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Astron. Astrophys. 349, L45-L48 (1999)

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Letter to the Editor

Discovery of a giant and luminous X-ray outburst from the optically inactive galaxy pair RX J1242.6-1119 *

Stefanie Komossa 1 and Jochen Greiner 2

1 Max-Planck-Institut für Extraterrestrische Physik, Postfach 1603, D-85740 Garching, Germany
2 Astrophysikalisches Institut Potsdam, An der Sternwarte 16, D-14482 Potsdam, Germany

Received 30 July 1999 / Accepted 18 August 1999


We report the discovery of large-amplitude X-ray variability from the direction of the previously unknown, optically inactive galaxy pair RX J1242.6-1119. The X-ray source shows variability by a factor [FORMULA] 20 between the ROSAT all-sky survey and a later pointed observation separated by [FORMULA]1.5 yr. Its spectrum is extremely soft with photon index [FORMULA] [FORMULA], among the steepest ever observed among galaxies. Based on the redshift derived from the optical spectra, z=0.05, the source's intrinsic luminosity is large, [FORMULA] 9 1043 erg s-1. Surprisingly, the optical spectra of both galaxies are characterized by absorption lines and do not show signs of (Seyfert) activity. This makes RX J1242-11 the third candidate for giant-amplitude variability in an otherwise non-active galaxy, the first two being NGC 4552 (in the UV; Renzini et al. 1995) and NGC 5905 (in X-rays; Bade et al. 1996, Komossa & Bade 1999). Several mechanisms to explain this unexpected and peculiar behavior are investigated. The most likely one seems to be an accretion event onto an otherwise dormant supermassive black hole (SMBH), e.g., by a tidal disruption event.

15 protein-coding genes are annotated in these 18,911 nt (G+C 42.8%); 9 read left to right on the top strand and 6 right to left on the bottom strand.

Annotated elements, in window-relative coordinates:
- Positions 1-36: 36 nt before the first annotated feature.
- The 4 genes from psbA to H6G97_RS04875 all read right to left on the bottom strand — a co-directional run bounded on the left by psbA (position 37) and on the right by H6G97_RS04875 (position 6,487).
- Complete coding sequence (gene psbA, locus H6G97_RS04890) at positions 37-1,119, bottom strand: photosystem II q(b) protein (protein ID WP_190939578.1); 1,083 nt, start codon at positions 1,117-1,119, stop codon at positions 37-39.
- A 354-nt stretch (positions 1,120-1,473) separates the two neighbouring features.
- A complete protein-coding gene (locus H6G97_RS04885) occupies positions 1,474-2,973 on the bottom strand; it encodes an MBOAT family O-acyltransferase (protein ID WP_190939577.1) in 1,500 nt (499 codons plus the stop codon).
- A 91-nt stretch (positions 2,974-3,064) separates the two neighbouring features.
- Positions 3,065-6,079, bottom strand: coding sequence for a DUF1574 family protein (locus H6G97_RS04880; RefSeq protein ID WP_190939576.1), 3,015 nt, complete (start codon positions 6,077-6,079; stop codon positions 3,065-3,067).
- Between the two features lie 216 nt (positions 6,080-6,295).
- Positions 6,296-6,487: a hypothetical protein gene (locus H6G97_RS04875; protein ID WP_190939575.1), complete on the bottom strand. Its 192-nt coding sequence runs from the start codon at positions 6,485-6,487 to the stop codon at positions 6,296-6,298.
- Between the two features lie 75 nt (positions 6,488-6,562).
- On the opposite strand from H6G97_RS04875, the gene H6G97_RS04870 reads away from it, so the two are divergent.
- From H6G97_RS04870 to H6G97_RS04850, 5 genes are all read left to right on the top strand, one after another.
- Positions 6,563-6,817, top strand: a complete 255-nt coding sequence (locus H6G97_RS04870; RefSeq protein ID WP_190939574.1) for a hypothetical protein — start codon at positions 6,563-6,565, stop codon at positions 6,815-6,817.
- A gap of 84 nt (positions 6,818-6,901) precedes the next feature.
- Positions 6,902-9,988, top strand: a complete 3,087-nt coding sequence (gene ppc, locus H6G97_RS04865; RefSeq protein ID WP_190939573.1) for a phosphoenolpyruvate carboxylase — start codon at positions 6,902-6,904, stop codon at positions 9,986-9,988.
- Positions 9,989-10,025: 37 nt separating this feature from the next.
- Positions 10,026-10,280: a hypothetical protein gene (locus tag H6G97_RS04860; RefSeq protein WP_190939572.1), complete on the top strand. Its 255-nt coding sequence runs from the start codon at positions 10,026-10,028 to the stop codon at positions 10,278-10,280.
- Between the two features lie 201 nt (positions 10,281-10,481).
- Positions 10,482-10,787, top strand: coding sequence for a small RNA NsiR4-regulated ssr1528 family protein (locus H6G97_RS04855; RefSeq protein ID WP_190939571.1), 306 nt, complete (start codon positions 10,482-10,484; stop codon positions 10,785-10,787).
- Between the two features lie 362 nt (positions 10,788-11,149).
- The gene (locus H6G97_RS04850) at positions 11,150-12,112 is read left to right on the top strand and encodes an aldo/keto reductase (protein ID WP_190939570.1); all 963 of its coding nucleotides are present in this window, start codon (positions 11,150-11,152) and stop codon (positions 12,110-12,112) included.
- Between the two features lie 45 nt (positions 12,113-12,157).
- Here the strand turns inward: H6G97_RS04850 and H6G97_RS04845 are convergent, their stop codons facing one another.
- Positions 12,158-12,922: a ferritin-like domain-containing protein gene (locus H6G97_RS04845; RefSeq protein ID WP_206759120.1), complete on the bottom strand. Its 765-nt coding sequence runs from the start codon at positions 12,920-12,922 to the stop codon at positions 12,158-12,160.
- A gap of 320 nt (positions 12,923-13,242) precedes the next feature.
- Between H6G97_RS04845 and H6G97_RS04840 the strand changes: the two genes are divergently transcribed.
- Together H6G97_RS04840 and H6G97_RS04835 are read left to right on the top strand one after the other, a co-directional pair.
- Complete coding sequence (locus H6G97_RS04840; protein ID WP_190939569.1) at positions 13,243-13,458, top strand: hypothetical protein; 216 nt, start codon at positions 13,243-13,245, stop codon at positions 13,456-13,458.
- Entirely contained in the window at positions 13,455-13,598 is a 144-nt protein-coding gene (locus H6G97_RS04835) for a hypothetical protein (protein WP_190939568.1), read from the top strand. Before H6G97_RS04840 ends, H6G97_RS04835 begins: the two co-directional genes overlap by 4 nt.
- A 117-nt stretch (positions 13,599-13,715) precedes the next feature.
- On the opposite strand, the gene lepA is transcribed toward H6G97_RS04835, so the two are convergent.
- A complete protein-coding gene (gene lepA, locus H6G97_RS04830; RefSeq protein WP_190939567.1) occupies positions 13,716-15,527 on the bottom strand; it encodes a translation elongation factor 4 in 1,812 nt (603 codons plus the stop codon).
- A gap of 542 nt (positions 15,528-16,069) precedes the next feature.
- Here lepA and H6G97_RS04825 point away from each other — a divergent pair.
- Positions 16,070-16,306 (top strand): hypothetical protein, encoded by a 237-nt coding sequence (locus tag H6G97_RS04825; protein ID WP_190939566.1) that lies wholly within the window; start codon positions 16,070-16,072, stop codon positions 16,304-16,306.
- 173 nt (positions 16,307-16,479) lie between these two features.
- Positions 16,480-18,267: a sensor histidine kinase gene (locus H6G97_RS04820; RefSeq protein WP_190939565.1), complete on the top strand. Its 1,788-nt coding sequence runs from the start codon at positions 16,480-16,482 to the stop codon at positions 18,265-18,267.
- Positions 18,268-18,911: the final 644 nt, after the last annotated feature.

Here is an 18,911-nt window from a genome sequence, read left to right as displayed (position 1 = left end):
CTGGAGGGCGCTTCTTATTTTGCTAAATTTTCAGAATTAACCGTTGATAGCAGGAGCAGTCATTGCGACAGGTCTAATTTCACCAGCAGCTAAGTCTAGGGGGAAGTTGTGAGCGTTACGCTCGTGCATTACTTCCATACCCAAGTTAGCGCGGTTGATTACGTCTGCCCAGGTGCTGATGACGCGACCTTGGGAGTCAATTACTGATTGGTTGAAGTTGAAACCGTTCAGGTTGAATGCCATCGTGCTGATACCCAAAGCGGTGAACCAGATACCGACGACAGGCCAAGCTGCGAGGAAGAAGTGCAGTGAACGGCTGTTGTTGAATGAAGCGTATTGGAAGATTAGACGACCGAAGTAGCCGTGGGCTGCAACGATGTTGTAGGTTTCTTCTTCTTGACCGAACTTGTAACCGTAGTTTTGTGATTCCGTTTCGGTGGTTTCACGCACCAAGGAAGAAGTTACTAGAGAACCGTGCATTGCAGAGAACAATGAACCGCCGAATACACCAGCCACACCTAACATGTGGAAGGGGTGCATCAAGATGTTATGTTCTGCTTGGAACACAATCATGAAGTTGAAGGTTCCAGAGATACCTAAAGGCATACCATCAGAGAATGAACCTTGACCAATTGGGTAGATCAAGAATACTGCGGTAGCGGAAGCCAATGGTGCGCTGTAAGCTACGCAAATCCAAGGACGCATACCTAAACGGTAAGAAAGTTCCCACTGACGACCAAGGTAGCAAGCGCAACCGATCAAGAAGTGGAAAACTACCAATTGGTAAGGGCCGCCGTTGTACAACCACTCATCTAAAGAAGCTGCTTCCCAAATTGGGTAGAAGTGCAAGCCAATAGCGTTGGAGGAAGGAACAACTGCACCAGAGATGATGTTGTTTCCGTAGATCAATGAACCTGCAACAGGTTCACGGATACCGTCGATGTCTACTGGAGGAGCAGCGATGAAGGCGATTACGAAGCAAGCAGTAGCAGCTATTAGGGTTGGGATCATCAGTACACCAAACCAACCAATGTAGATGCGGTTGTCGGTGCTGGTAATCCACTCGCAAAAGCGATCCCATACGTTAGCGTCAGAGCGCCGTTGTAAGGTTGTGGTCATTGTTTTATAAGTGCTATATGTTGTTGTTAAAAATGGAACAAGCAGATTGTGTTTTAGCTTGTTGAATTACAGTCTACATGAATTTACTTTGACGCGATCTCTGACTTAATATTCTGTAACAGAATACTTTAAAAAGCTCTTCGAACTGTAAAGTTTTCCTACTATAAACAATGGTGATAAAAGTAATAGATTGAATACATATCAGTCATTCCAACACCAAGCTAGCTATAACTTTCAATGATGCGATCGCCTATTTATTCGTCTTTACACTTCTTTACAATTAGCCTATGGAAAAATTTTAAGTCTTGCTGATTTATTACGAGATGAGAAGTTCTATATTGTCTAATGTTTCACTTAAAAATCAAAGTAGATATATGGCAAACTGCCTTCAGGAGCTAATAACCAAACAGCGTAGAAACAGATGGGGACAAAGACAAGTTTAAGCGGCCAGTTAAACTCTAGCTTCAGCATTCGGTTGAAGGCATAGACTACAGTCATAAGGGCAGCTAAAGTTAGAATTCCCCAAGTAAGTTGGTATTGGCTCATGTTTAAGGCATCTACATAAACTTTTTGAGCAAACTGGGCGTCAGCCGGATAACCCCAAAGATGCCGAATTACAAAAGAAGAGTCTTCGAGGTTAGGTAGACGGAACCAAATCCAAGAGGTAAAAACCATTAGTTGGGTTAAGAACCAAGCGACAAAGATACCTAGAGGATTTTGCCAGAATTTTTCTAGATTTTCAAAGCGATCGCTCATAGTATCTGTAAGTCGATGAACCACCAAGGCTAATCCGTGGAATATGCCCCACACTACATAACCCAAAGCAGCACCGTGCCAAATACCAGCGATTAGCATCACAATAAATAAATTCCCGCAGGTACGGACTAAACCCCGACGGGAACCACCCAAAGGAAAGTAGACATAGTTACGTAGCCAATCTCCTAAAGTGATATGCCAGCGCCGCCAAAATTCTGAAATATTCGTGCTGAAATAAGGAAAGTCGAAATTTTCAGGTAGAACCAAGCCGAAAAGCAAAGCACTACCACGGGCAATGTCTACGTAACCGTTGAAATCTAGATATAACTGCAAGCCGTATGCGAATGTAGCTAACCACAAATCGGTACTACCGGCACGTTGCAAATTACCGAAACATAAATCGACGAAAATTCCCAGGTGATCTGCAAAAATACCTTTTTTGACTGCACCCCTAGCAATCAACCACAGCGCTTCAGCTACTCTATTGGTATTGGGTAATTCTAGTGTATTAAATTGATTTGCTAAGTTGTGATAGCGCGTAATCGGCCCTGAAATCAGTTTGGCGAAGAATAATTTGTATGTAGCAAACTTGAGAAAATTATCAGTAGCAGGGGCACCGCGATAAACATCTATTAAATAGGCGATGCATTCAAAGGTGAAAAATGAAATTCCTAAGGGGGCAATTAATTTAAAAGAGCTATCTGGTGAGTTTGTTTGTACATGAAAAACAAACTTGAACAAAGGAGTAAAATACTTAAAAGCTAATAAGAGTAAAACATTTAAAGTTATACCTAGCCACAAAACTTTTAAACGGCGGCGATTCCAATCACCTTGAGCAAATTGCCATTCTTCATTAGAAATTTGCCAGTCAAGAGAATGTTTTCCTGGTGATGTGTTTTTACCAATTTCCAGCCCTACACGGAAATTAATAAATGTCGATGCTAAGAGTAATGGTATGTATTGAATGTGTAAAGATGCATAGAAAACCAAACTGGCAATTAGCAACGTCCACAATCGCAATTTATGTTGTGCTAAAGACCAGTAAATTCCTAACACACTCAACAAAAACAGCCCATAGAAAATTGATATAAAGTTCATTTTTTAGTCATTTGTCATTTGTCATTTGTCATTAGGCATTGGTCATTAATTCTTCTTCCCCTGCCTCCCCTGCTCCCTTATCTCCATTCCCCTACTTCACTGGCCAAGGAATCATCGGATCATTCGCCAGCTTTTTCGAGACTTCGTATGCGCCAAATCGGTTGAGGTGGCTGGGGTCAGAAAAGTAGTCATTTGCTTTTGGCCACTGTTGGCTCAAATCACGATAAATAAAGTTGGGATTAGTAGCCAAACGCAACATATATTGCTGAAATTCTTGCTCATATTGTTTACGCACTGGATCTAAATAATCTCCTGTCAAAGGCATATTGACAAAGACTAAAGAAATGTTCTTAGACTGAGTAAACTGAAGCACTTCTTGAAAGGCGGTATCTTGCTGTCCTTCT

Key words: accretion, accretion disks – galaxies: active – galaxies: individual: RX J1242.6 – 1119 – galaxies: nuclei – X-rays: galaxies

* Partly based on observations obtained at the European Southern Observatory, La Silla, Chile.

Send offprint requests to: St. Komossa (skomossa@mpe.mpg.de)

© European Southern Observatory (ESO) 1999

Online publication: September 2, 1999